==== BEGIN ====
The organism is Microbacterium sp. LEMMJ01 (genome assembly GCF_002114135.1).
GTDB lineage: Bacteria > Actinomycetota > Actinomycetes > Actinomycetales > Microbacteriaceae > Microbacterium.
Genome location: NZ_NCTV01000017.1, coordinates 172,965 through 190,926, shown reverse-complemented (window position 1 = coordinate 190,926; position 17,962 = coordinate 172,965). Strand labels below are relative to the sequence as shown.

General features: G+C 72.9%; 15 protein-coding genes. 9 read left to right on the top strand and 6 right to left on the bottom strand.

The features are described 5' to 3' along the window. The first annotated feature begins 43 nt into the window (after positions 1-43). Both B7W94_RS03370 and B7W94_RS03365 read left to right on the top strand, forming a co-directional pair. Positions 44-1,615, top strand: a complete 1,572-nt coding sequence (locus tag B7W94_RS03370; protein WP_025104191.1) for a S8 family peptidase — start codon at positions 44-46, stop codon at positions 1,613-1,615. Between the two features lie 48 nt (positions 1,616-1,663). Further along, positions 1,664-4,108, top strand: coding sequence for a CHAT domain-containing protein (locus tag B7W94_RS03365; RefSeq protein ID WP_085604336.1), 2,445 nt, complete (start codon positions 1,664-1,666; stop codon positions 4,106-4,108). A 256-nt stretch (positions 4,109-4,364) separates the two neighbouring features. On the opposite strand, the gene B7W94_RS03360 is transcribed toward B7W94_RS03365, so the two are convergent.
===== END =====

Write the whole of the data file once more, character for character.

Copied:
The organism is Microbacterium sp. LEMMJ01 (genome assembly GCF_002114135.1).
GTDB lineage: Bacteria > Actinomycetota > Actinomycetes > Actinomycetales > Microbacteriaceae > Microbacterium.
Genome location: NZ_NCTV01000017.1, coordinates 172,965 through 190,926, shown reverse-complemented (window position 1 = coordinate 190,926; position 17,962 = coordinate 172,965). Strand labels below are relative to the sequence as shown.

General features: G+C 72.9%; 15 protein-coding genes. 9 read left to right on the top strand and 6 right to left on the bottom strand.

The features are described 5' to 3' along the window. The first annotated feature begins 43 nt into the window (after positions 1-43). Both B7W94_RS03370 and B7W94_RS03365 read left to right on the top strand, forming a co-directional pair. Positions 44-1,615, top strand: a complete 1,572-nt coding sequence (locus tag B7W94_RS03370; protein WP_025104191.1) for a S8 family peptidase — start codon at positions 44-46, stop codon at positions 1,613-1,615. Between the two features lie 48 nt (positions 1,616-1,663). Further along, positions 1,664-4,108, top strand: coding sequence for a CHAT domain-containing protein (locus tag B7W94_RS03365; RefSeq protein ID WP_085604336.1), 2,445 nt, complete (start codon positions 1,664-1,666; stop codon positions 4,106-4,108). A 256-nt stretch (positions 4,109-4,364) separates the two neighbouring features. On the opposite strand, the gene B7W94_RS03360 is transcribed toward B7W94_RS03365, so the two are convergent.